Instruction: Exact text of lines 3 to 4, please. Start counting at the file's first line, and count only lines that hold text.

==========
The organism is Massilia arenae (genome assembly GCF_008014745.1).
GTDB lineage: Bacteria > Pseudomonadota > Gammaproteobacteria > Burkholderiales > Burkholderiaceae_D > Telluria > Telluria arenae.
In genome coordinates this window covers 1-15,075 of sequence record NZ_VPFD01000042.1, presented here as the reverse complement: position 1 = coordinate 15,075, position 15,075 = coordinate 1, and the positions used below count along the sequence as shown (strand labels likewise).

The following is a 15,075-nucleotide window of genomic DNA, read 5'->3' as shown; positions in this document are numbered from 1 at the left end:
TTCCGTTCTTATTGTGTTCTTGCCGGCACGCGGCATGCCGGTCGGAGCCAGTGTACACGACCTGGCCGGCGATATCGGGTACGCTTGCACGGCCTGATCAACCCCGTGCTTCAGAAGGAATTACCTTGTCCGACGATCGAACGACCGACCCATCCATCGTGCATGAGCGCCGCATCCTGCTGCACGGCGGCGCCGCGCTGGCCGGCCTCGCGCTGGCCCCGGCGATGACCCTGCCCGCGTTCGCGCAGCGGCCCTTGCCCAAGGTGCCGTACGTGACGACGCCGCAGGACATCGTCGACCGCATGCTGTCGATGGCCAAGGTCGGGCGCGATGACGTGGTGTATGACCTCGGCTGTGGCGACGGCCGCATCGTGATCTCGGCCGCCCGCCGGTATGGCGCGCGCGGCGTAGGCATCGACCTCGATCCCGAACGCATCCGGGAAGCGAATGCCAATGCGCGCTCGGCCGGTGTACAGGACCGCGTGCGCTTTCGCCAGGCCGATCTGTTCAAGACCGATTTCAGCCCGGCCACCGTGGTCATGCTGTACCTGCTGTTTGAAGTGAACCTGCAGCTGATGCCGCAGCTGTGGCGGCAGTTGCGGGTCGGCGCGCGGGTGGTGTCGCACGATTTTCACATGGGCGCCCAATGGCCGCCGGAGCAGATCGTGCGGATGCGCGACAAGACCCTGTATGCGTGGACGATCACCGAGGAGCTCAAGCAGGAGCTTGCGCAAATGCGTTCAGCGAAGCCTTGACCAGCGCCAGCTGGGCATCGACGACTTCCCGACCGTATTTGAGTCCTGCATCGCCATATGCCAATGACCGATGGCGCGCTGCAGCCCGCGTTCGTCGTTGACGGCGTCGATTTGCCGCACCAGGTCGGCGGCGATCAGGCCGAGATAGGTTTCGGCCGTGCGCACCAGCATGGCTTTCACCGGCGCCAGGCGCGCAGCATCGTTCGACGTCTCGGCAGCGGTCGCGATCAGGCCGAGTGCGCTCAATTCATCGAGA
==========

In genome coordinates this window covers 1-15,075 of sequence record NZ_VPFD01000042.1, presented here as the reverse complement: position 1 = coordinate 15,075, position 15,075 = coordinate 1, and the positions used below count along the sequence as shown (strand labels likewise).

The following is a 15,075-nucleotide window of genomic DNA, read 5'->3' as shown; positions in this document are numbered from 1 at the left end: